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Advice for Dancers

By Linda Hamilton


 

Why can’t I control my body when I’m dancing? I feel like I’m all arms and legs. My director told me it’s holding me back. Maybe it’s because I have a short torso in comparison to my lower half. How do I fix this problem? 


Gawky Dancer

Yonkers, NY

 

You aren’t the first dancer to struggle with flailing limbs. The key to pulling everything together is core stability. Strong abdominal, back, and pelvic muscles are essential for dance, especially if you have long legs or hypermobility, or recently went through a growth spurt. Strengthening these muscles also helps to prevent injuries, according to the latest dance medicine research. Think of your core as a muscle box, or corset, that stabilizes the limbs during both static and dynamic movements. Technique class alone is not enough to recruit and develop the right muscles; you need to add strength training. Find a Pilates instructor whose program is geared toward dancers. One good option near you is The Dancers Advantage program at True Pilates New York, where professional dancers qualify for a 50 percent discount. 

 

 

I recently recovered from a horrible, two-week-long cold. I can’t afford to catch another one, especially since I’ll be performing on tour this winter. What can I do to stay healthy for the rest of the season?


Ann

Hoboken, NJ

 

Achoo! We all get colds. It remains the number one reason for missed workdays; on average, most people have three to five colds per year. Given that it can be caused by over 200 viruses, there’s no way to prevent the common cold. All anyone can do is try to reduce the chances of catching it. One major safeguard is washing your hands, since colds are often spread by coming into contact with contaminated equipment, such as a ballet barre, and then touching your mouth or nose. You can also inhale the virus after someone who is ill sneezes, so try to stay away from infected people. In the meantime, boost your immune system by getting adequate nutrition, sleeping at least eight hours each night, and reducing your stress. While many people reach for Vitamin C at the first hint of the sniffles, studies show little if any benefit from taking it—except for marathon runners. Adults who ingest large amounts (more than 2,000 milligrams per day) may even develop kidney stones. Also be aware that excessive exercise may increase your risk of catching colds, so take time to rest and recover after intense periods of dancing. If you catch another cold, it’s OK to dance as long as there are no complications, such as bronchitis or walking pneumonia, and you take it easy. When you develop a cold on tour and have to fly, be sure to use a decongestant and a nasal spray before and after takeoff to protect your eardrums. If symptoms worsen, see your doctor. By the way, I hope all of you have gotten your flu shots by now to prevent an even more serious condition. In contrast to the upper respiratory symptoms of a cold, the flu is marked by chills, muscle aches, pains, fever, and severe malaise.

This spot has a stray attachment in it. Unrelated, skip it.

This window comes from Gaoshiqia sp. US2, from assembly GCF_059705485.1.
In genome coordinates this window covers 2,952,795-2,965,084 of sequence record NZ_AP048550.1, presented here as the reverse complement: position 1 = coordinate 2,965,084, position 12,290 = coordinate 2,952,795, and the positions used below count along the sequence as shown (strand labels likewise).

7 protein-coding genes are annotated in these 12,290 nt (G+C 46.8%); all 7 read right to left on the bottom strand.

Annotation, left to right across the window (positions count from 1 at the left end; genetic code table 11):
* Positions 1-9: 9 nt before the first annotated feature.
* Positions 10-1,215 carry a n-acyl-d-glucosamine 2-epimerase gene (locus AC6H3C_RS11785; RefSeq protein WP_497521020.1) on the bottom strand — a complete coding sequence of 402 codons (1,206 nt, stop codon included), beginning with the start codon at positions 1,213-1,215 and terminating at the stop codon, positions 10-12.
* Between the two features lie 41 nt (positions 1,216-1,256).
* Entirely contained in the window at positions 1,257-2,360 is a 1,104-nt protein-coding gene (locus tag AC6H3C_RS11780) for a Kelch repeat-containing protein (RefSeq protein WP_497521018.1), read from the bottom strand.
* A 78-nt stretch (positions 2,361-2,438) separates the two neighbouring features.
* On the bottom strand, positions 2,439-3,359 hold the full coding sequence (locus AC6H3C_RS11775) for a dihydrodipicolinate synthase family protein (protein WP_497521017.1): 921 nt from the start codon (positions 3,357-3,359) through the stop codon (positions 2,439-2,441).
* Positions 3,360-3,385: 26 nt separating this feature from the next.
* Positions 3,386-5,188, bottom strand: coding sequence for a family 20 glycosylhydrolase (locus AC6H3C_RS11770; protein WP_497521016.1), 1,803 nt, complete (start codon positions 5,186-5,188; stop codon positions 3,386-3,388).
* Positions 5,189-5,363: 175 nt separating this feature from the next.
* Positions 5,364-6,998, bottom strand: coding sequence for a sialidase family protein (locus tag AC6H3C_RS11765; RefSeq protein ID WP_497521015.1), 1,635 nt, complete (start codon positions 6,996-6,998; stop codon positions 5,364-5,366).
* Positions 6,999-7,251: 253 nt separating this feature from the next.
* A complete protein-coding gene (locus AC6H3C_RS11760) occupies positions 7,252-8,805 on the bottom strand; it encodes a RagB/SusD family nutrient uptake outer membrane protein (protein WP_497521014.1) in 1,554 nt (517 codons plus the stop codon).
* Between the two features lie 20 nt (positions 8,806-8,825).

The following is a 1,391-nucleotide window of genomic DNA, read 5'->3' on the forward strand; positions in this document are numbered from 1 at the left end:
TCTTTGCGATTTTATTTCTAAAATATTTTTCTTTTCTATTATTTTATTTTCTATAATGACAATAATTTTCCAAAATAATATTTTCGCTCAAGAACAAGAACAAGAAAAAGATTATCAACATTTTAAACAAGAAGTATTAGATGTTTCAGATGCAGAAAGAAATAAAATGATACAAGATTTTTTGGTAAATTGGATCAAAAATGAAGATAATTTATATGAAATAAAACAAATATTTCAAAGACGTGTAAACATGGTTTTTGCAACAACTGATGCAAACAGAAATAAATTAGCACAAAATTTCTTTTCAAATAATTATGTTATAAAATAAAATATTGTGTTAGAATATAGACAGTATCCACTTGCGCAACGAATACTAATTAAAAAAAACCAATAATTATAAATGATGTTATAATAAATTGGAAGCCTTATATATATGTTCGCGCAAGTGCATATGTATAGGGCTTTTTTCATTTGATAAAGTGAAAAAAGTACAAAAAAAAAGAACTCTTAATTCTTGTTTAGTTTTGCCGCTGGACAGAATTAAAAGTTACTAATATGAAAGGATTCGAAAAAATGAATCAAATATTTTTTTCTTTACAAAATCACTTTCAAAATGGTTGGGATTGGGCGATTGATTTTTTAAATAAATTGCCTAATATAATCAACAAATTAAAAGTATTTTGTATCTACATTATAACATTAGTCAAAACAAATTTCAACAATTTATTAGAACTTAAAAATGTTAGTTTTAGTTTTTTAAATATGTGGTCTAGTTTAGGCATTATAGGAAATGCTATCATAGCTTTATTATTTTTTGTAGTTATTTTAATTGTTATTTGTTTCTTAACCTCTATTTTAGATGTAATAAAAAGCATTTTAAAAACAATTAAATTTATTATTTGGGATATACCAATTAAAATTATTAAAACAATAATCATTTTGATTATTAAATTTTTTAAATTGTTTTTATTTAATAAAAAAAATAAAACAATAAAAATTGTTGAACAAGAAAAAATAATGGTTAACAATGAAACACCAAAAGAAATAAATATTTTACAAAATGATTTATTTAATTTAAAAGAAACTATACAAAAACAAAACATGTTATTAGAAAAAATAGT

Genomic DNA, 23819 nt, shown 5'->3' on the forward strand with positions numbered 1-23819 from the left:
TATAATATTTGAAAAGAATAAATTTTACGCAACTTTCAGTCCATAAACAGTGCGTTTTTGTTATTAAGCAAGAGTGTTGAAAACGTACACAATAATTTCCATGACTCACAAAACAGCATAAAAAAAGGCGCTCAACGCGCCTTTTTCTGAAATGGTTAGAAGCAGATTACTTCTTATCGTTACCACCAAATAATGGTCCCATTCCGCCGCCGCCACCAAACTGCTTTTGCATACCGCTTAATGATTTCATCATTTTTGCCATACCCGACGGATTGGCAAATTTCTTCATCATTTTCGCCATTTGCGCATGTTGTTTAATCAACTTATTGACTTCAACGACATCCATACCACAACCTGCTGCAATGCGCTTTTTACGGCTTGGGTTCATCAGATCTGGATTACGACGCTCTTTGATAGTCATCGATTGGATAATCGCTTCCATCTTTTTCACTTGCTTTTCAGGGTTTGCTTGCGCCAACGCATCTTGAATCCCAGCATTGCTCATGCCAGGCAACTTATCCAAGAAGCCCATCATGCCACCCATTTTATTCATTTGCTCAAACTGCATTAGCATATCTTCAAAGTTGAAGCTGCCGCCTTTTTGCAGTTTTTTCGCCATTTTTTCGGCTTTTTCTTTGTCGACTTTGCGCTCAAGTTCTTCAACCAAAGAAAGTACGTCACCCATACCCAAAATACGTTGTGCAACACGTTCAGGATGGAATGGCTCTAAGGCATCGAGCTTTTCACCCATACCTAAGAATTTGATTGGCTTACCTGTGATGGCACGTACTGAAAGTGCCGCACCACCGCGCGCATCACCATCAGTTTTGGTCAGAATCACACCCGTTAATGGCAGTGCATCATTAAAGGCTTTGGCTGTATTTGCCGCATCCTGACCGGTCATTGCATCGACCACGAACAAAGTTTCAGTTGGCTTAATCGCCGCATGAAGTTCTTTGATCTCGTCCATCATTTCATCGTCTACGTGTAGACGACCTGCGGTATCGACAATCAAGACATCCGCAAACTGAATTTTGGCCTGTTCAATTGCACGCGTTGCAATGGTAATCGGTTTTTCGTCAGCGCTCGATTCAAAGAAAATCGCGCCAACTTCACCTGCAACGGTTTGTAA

I feel disgusting! I’m addicted to chocolate in a big way. All it takes is passing by the candy section while shopping for food and I’m driven to buy everything in sight. I’ve eaten so much chocolate at one time that I feel sick to my stomach. What’s wrong with me? My best girlfriend loves candy too but she doesn’t go overboard like me.
I hate being so weak!


Lisa,

Los Angeles, CA

 

Please don’t be so hard on yourself. Research shows that addictions are tied to being attracted to environmental signs or cues, such as advertising. This is an inborn trait that appears to be exacerbated by emotional stress during early childhood. While dancers without this specific profile are often able to keep their sights on long-term goals (e.g., weight management), those who are vulnerable to potent, cue-induced cravings experience a rapid spike in dopamine. This neurotransmitter plays a major role in the brain’s reward center. People who are “sign-trackers” are easily tempted by cues, such as the candy aisle in a grocery store, compared to “goal-trackers,” who don’t show the same dopamine spike. So your motivation to eat chocolate may be very different from your friend’s, based on brain differences. This can make it difficult for you to resist cravings. The most effective treatments are still unclear. For now, sign-trackers seem to benefit most by avoiding cues. In your case, this would mean walking down the vegetable, fruit, and protein aisles instead of areas that trigger temptation. 


 

«Your Body: Knee Deep
2013 25 to Watch»
Table of Contents